Reboot in the News
News coverage, Reboot writings, and mentions of our work from around the globe.
Nobody likes to think they’re an easy mark for fake news. People don’t want to believe that they can be duped. But it turns out that Americans are far too confident about their Internet skills.
New research from our team suggests only 1 percent of Americans know how to truly identify a fake news website, and many don’t often take the extra steps to ensure the information they are reading and sharing is credible.
Helen Lee Bouygues in The 74
As schools around the world have transitioned to online education during the COVID-19 crisis, many are reporting frustration. One Israeli mother captured the anger of many in a video when she said, “If we don’t die of corona, we’ll die of distance learning.”
Helen Lee Bouygues in The New York Daily News
It’s not news that social media platforms like Twitter and Facebook can be hotbeds of rumor and misinformation. Spend anytime online, and there’s a friend of a friend retweeting some implausible bit of Kardashian news.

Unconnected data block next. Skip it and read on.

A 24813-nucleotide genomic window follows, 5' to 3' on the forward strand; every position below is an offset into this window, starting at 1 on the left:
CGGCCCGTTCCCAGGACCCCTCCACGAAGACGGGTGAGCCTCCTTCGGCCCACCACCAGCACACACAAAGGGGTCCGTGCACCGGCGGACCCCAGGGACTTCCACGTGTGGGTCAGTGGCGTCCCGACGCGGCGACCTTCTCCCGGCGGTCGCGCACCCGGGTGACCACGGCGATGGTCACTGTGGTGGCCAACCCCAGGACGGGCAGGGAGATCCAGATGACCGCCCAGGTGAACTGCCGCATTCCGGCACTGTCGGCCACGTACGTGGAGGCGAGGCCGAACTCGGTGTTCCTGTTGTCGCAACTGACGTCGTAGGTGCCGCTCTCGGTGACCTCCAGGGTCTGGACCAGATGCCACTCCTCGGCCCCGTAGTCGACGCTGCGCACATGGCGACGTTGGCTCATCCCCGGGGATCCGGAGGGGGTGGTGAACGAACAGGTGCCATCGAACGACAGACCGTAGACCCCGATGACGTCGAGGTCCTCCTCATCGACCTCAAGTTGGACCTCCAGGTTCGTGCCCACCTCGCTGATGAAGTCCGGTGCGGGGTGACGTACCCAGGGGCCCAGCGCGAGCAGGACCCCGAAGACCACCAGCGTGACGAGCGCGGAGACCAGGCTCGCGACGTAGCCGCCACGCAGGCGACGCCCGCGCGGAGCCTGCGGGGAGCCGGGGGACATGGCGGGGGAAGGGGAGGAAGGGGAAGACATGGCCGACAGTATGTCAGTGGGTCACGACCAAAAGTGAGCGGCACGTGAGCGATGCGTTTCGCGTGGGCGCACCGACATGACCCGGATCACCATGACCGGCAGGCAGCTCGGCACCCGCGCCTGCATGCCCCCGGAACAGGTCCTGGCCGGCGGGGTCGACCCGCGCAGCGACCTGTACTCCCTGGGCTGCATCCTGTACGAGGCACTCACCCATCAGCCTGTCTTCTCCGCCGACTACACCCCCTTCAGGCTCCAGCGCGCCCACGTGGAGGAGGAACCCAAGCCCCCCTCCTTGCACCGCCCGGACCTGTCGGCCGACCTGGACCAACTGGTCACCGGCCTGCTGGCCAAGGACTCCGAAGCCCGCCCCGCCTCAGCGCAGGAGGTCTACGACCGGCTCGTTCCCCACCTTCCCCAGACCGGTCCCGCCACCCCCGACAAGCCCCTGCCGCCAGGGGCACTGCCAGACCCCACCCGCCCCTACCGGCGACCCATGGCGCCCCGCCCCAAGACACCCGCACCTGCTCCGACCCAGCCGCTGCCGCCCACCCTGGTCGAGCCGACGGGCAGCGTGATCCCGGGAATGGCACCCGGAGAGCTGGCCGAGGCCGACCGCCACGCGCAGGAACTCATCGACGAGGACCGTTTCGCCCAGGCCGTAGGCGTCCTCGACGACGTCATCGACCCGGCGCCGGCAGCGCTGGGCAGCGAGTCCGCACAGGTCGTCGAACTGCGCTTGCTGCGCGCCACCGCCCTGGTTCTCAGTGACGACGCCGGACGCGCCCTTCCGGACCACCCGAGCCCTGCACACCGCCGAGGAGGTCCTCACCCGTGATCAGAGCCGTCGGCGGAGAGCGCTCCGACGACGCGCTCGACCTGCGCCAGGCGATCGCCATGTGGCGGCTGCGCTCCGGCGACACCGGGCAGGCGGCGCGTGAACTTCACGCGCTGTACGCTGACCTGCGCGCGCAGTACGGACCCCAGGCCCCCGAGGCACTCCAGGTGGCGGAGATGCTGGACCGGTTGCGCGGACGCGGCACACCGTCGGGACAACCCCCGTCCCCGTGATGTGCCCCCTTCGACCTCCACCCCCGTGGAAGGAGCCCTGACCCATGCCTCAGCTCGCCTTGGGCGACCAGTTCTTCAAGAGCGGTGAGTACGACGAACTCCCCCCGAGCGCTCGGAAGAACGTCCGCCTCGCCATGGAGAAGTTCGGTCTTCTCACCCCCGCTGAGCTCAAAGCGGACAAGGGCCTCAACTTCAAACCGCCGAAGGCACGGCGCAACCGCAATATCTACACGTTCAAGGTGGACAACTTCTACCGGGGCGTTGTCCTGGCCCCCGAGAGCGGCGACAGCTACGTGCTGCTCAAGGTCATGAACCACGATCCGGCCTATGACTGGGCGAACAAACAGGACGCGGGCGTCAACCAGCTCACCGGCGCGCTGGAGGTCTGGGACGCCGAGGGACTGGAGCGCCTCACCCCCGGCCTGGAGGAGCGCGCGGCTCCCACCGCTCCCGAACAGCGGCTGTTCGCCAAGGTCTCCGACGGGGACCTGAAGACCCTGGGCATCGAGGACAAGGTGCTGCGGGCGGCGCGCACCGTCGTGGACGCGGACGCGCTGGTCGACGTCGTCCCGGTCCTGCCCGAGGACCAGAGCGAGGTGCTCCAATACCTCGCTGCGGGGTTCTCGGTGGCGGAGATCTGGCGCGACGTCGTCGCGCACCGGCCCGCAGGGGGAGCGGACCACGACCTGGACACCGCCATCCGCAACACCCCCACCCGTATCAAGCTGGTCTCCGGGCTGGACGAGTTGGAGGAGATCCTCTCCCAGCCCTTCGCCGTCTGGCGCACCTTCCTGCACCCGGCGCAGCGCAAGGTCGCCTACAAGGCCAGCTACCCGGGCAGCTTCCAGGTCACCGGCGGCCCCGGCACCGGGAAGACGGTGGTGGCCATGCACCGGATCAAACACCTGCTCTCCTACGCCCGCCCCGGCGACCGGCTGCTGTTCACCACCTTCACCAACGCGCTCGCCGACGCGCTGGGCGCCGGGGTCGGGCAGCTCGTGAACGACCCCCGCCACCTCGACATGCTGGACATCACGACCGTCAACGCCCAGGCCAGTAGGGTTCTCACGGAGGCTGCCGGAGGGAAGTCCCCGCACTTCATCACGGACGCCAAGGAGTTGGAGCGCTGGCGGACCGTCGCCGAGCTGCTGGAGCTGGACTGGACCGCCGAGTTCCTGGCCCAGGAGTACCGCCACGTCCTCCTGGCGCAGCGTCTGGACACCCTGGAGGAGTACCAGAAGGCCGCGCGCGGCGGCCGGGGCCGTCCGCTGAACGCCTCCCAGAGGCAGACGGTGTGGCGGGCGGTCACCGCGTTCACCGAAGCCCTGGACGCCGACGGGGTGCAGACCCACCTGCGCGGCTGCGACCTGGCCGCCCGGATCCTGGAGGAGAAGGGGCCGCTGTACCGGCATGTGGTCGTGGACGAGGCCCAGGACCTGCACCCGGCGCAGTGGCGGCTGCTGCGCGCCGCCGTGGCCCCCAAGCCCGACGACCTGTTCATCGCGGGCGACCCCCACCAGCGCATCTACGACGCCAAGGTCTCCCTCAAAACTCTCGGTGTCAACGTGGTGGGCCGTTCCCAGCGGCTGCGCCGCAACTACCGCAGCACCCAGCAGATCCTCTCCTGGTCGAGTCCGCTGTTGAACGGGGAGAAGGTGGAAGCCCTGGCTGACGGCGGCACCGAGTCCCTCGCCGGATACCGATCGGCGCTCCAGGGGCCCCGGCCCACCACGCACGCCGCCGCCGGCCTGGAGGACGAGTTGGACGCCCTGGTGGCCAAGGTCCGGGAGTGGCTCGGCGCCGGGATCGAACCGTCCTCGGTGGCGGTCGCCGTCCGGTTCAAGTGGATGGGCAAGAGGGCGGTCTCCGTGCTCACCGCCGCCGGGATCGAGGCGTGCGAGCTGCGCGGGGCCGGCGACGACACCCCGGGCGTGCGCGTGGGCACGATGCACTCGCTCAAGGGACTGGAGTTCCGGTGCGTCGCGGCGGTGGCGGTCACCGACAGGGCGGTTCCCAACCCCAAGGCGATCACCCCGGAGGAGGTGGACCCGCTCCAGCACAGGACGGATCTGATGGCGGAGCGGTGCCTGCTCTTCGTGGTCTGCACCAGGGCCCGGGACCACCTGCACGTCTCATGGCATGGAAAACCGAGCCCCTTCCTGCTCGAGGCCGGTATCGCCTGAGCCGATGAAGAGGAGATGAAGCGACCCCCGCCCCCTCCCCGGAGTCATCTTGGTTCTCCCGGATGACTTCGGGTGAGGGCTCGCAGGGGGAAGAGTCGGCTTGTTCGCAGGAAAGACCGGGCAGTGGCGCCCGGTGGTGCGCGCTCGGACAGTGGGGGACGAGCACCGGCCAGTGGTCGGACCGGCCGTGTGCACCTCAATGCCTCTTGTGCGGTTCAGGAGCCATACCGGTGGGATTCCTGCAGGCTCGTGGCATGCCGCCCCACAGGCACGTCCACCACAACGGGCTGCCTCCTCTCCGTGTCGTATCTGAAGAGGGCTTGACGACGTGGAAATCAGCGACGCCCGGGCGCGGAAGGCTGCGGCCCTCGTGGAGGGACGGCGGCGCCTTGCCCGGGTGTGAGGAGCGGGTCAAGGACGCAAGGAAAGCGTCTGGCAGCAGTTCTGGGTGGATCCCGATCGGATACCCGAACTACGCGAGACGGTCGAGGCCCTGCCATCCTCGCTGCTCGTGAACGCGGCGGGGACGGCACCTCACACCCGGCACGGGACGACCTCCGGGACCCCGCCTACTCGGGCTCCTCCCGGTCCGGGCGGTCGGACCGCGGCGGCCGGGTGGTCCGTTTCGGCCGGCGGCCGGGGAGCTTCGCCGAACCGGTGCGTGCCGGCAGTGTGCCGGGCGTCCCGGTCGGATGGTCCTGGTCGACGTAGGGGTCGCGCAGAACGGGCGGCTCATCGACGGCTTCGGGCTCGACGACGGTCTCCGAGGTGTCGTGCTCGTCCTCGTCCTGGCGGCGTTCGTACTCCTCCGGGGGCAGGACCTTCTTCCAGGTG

But the COVID-19 pandemic is showing that information on social media is particularly unreliable, a crapshoot of so-called advice that can have disastrous effects on public health.
Nicol Turner Lee in in the Brookings Institution
Schools have historically been the beneficiaries of public and private sector investments in digital infrastructure, programs, and other resources. Funding has been primarily directed at in-school internet connectivity, after school programs and a wide range of related activities, including teacher professional development, e-books, and on-site computer labs.
Esther J. Cepeda in the San Antonio Express News
My son, his best friend, Dave, and I were chatting over a pizza last weekend when Dave dropped some (absolutely incorrect) information: The elderly are forgoing nursing homes for cruise ships, because the room and board cost about the same, plus you get entertainment and travel.
Helen Lee Bouygues in Education Post
Our public square isn’t what it used to be. But, if schools lead the way, media literacy education can help us rebuild civic society.
If the damage to public discourse wasn’t clear already, the recent controversy over political advertising on social media platforms surely drove the point home. While Twitter’s Jack Dorsey announced a ban on such advertising, Mark Zuckerberg defended Facebook’s decision to keep hosting political ads without subjecting it to rigorous fact-checking.